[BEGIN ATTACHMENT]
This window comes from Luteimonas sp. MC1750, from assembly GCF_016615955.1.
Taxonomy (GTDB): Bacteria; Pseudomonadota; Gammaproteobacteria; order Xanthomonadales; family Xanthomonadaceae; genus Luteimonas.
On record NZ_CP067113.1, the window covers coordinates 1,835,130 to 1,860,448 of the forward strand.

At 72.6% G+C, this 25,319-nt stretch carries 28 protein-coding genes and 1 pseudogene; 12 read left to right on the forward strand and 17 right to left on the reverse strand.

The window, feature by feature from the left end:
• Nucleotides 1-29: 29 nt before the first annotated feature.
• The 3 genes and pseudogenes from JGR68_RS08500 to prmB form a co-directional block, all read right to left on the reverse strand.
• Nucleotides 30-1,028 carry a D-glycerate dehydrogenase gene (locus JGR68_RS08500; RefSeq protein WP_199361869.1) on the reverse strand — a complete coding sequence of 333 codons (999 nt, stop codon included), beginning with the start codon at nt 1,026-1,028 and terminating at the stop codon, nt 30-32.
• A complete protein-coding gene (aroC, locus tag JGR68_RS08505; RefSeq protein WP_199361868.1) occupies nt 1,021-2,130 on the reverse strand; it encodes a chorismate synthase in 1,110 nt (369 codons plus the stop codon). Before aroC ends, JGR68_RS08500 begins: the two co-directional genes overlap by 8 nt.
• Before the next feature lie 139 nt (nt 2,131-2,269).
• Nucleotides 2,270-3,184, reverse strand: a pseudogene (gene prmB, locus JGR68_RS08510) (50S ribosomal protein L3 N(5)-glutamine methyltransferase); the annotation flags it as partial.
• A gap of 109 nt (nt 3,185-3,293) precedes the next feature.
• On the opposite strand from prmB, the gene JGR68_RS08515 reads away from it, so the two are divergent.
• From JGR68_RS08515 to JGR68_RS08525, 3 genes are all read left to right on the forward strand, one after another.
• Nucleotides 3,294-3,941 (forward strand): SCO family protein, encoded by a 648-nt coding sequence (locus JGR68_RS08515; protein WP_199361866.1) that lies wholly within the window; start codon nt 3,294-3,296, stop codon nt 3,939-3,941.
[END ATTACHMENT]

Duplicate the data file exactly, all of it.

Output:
This window comes from Luteimonas sp. MC1750, from assembly GCF_016615955.1.
Taxonomy (GTDB): Bacteria; Pseudomonadota; Gammaproteobacteria; order Xanthomonadales; family Xanthomonadaceae; genus Luteimonas.
On record NZ_CP067113.1, the window covers coordinates 1,835,130 to 1,860,448 of the forward strand.

At 72.6% G+C, this 25,319-nt stretch carries 28 protein-coding genes and 1 pseudogene; 12 read left to right on the forward strand and 17 right to left on the reverse strand.

The window, feature by feature from the left end:
• Nucleotides 1-29: 29 nt before the first annotated feature.
• The 3 genes and pseudogenes from JGR68_RS08500 to prmB form a co-directional block, all read right to left on the reverse strand.
• Nucleotides 30-1,028 carry a D-glycerate dehydrogenase gene (locus JGR68_RS08500; RefSeq protein WP_199361869.1) on the reverse strand — a complete coding sequence of 333 codons (999 nt, stop codon included), beginning with the start codon at nt 1,026-1,028 and terminating at the stop codon, nt 30-32.
• A complete protein-coding gene (aroC, locus tag JGR68_RS08505; RefSeq protein WP_199361868.1) occupies nt 1,021-2,130 on the reverse strand; it encodes a chorismate synthase in 1,110 nt (369 codons plus the stop codon). Before aroC ends, JGR68_RS08500 begins: the two co-directional genes overlap by 8 nt.
• Before the next feature lie 139 nt (nt 2,131-2,269).
• Nucleotides 2,270-3,184, reverse strand: a pseudogene (gene prmB, locus JGR68_RS08510) (50S ribosomal protein L3 N(5)-glutamine methyltransferase); the annotation flags it as partial.
• A gap of 109 nt (nt 3,185-3,293) precedes the next feature.
• On the opposite strand from prmB, the gene JGR68_RS08515 reads away from it, so the two are divergent.
• From JGR68_RS08515 to JGR68_RS08525, 3 genes are all read left to right on the forward strand, one after another.
• Nucleotides 3,294-3,941 (forward strand): SCO family protein, encoded by a 648-nt coding sequence (locus JGR68_RS08515; protein WP_199361866.1) that lies wholly within the window; start codon nt 3,294-3,296, stop codon nt 3,939-3,941.